A caregiver’s guide to pesky breast cancer (Maria Heck, Pt. 8)

I’ve received a multitude of correspondence from breast cancer patients who have read my blog posts and columns, as well as their significant others.  One reader told me that I’d opened his eyes to the back story his wife endured, and that he had learned things of which he was previously unaware.  This makes me very happy!  He suggested I write a column containing “helpful hints” for those who have a loved one battling breast cancer. Thanks, Tim, I think I will…

  1. THIS IS PARAMOUNT! Learn how to pronounce the procedure.  It’s mastectomy, not masectomy.  Pronounce that “T”!  Otherwise, it sounds like you don’t care enough to learn about the actual process or you’re an idiot, or both.  I will tell you, if our husbands had prostate issues, you can bet your #$%^&* we wouldn’t say prostrate. Although most Sundays, my husband actually is prostrate!
  2. Don’t say: “Boobs are overrated”.  Obviously, based on everything we’ve been taught since birth, that’s a lie.
  3. Don’t say: ” Your shirts will fit you better”.  This implies she was a porpoise previously, and her shirts were obscenely tight.
  4. Google everything the doctor has told her.  Know what stage and the type of breast cancer she has.  Know what treatment she will undergo.  Don’t presume every breast cancer is the same.  It’s not one-size-fits-all like my Fruit of the Looms.
  5. In the case of chemotherapy and hair loss, don’t say “cute hat” or “sassy wig”.  No one feels cute or sassy without eyebrows, or eyelashes, or a boob.  Or two.
  6. When and if vomiting ensues, you hold that empty popcorn bowl for her.  Wordlessly empty it, wash it, replace it, and tell her you love her. Then put on Maury Pauvich and leave her the hell alone.
  7. Post-mastectomy: it is protocol to have one to three drains attached to the surgical site.  They resemble cow udders with a bulb on the end.  This, to me, was perhaps worse than my mastectomy.  These drainage tubes must be “stripped” regularly (I kid you not).  Preferably by another party other than the patient.  Now, if you were my husband, you may gag considerably, turn pasty beige, and have to leave the room continuously during milking.  This is much like his response during all three childbirths.  Such a strong partner, my man.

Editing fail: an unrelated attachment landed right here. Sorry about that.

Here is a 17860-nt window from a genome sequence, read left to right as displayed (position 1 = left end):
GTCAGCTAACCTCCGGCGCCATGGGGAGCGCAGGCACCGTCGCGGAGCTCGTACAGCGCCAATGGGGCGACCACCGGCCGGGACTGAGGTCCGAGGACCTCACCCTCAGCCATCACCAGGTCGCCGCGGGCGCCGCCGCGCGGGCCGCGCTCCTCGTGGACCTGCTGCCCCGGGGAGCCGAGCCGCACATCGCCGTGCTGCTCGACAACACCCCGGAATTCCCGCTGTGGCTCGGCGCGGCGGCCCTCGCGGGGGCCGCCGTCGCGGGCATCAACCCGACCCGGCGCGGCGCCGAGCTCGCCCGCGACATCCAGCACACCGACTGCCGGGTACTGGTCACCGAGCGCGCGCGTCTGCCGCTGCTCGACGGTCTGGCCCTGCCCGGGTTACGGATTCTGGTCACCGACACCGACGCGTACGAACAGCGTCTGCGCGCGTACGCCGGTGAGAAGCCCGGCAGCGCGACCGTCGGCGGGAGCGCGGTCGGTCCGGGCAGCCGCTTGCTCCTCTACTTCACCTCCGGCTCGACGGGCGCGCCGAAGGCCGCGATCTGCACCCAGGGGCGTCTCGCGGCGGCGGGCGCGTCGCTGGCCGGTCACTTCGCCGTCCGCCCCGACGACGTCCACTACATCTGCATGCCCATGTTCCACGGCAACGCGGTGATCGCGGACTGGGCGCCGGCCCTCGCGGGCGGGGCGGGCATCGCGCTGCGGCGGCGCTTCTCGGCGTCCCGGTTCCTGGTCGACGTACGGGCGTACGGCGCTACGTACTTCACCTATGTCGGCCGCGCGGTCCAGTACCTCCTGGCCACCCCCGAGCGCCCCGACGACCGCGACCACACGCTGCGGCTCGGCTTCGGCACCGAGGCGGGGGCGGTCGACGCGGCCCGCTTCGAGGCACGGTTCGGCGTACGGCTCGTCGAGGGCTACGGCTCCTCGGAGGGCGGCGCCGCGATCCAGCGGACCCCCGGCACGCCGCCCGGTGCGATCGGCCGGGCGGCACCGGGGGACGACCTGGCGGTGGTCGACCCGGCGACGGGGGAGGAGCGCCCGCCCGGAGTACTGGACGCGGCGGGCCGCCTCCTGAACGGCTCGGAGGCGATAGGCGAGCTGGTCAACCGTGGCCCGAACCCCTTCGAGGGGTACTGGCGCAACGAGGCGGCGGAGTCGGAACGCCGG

8. Fetch ice cream as many times as your patient demands it.  Don’t say: “You don’t need ice cream. What you need is a big bowl of mashed potatoes”. (If I was able, I would have thrown a lamp. Or at the very least, spit.  But alas, I ate the potatoes).
  9. Reach into your big bag of love and shower her with it endlessly.  Telling her you love her is key.  But as important as these words, is….
  1. a big, fat, warm blanket
  2. Jolly Ranchers
  3. a journal
  4. every sleazy magazine the store has to offer
  5. ginger ale
  6. a new car
  7. and bezel set diamond earrings

And whatever you do, and I beg of you, don’t tell her that without eyebrows she looks thinner and younger.  She may have just had surgery, but that popcorn bowl full of vomit weighs next to nothing and can easily be thrown across a room.

Hold her hand.  Be present.  Let her weep.  Don’t tell her you know how she feels.  Envelope her in security and adoration.  Love her.  And give her the damn ice cream!


*Reprinted from The Sunday Dispatch*

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